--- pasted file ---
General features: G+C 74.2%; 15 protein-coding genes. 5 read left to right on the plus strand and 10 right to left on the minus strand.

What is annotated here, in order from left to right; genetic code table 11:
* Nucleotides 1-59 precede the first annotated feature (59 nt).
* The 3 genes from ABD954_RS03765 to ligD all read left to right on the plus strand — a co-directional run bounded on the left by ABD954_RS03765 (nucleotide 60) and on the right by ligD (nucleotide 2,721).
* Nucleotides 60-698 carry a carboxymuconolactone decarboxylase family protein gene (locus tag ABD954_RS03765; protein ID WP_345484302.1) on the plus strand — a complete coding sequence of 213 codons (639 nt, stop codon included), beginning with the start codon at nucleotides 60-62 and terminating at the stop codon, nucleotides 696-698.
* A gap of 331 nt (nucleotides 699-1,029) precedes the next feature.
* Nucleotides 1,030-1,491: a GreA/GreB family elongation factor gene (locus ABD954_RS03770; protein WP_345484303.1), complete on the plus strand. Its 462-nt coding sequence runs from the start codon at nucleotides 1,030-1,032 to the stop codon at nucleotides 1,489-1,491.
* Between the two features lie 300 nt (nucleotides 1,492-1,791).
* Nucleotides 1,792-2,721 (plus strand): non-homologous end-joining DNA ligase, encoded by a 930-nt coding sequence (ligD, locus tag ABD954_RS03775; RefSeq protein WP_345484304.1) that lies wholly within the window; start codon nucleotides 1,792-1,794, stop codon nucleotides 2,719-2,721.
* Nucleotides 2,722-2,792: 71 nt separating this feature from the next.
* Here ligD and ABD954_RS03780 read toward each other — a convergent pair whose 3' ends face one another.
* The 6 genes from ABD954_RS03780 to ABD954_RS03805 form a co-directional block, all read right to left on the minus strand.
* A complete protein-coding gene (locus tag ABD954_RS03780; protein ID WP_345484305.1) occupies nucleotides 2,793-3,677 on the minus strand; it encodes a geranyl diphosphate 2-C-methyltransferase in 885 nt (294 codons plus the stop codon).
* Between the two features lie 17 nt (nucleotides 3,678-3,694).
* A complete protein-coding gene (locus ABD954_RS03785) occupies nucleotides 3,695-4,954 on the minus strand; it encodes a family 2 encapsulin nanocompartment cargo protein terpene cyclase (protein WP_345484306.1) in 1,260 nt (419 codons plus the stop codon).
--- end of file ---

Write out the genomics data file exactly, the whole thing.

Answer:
General features: G+C 74.2%; 15 protein-coding genes. 5 read left to right on the plus strand and 10 right to left on the minus strand.

What is annotated here, in order from left to right; genetic code table 11:
* Nucleotides 1-59 precede the first annotated feature (59 nt).
* The 3 genes from ABD954_RS03765 to ligD all read left to right on the plus strand — a co-directional run bounded on the left by ABD954_RS03765 (nucleotide 60) and on the right by ligD (nucleotide 2,721).
* Nucleotides 60-698 carry a carboxymuconolactone decarboxylase family protein gene (locus tag ABD954_RS03765; protein ID WP_345484302.1) on the plus strand — a complete coding sequence of 213 codons (639 nt, stop codon included), beginning with the start codon at nucleotides 60-62 and terminating at the stop codon, nucleotides 696-698.
* A gap of 331 nt (nucleotides 699-1,029) precedes the next feature.
* Nucleotides 1,030-1,491: a GreA/GreB family elongation factor gene (locus ABD954_RS03770; protein WP_345484303.1), complete on the plus strand. Its 462-nt coding sequence runs from the start codon at nucleotides 1,030-1,032 to the stop codon at nucleotides 1,489-1,491.
* Between the two features lie 300 nt (nucleotides 1,492-1,791).
* Nucleotides 1,792-2,721 (plus strand): non-homologous end-joining DNA ligase, encoded by a 930-nt coding sequence (ligD, locus tag ABD954_RS03775; RefSeq protein WP_345484304.1) that lies wholly within the window; start codon nucleotides 1,792-1,794, stop codon nucleotides 2,719-2,721.
* Nucleotides 2,722-2,792: 71 nt separating this feature from the next.
* Here ligD and ABD954_RS03780 read toward each other — a convergent pair whose 3' ends face one another.
* The 6 genes from ABD954_RS03780 to ABD954_RS03805 form a co-directional block, all read right to left on the minus strand.
* A complete protein-coding gene (locus tag ABD954_RS03780; protein ID WP_345484305.1) occupies nucleotides 2,793-3,677 on the minus strand; it encodes a geranyl diphosphate 2-C-methyltransferase in 885 nt (294 codons plus the stop codon).
* Between the two features lie 17 nt (nucleotides 3,678-3,694).
* A complete protein-coding gene (locus ABD954_RS03785) occupies nucleotides 3,695-4,954 on the minus strand; it encodes a family 2 encapsulin nanocompartment cargo protein terpene cyclase (protein WP_345484306.1) in 1,260 nt (419 codons plus the stop codon).